Crucially, a concept called “privacy by design” is part of the GDPR. It requires that all products that utilize user data integrate privacy as part of the design and development process, including only capturing data that’s absolutely necessary for it to function. And under the law, big companies that use lots of data will need to hire Data Protection Officers–which has led to a hiring scramble as companies move to comply.

Some of these requirements aren’t necessarily new–but they are being applied consistently across the EU for the first time. So why do non-European companies care about GDPR? Because the sweeping regulation applies to all EU states, that means that any company that has users in Europe or European offshoots has to comply with GDPR for those particular people; companies can also offer different services in the U.S. without the same data protections that EU citizens are entitled to as a way of toeing the line.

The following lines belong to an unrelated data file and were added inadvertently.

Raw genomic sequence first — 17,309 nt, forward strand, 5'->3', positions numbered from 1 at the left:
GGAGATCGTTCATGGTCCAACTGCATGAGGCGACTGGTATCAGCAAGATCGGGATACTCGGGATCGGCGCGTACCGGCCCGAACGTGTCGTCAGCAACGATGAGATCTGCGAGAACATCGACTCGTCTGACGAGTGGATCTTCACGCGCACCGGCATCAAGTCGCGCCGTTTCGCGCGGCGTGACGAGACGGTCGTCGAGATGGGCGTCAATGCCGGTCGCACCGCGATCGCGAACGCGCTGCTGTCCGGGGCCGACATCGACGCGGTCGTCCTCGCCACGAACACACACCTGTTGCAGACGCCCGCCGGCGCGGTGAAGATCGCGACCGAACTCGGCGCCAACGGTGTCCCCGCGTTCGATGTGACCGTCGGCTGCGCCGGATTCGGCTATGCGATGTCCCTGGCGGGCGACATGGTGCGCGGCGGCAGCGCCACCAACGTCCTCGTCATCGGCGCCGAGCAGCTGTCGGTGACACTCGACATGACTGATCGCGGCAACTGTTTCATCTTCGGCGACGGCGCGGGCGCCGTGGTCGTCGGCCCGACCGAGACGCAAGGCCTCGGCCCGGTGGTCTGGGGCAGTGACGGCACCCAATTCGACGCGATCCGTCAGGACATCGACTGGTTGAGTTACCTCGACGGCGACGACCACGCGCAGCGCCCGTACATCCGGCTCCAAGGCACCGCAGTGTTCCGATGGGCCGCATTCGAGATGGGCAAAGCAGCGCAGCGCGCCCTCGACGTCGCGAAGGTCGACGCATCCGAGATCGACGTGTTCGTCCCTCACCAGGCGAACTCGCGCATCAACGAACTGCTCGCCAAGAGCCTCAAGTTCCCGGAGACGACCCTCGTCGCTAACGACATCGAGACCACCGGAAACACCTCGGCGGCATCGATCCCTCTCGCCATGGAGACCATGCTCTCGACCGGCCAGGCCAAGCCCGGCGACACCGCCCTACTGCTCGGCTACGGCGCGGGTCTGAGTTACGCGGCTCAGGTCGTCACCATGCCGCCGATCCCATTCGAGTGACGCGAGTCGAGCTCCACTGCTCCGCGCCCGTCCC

Companies have been panicking for over a year about complying because the GDPR mandates serious repercussions for failing to do so. Companies can be fined up to 4% of their annual global turnover, or as much as $23.8 million (20 million euros), whichever fee is larger. And while the stakes are high, the exact legal details of the regulation are muddy, adding to the confusion.

Though the regulation was ratified in April 2016, companies are still struggling to comply–and the deadline is just weeks way. Emily Hancock, the newly hired data protection officer at the internet services company Cloudflare, thinks much of the panic is coming primarily from U.S. companies, where data policy has been far laxer. “It applies to all countries across Europe, but it’s an evolution of a directive that was put in place in 1995,” she says. “In Europe, companies have been dealing with these kinds of data protection regs for a long time. It’s the added penalties and the extraterritorial scope that’s causing people outside of Europe to panic.”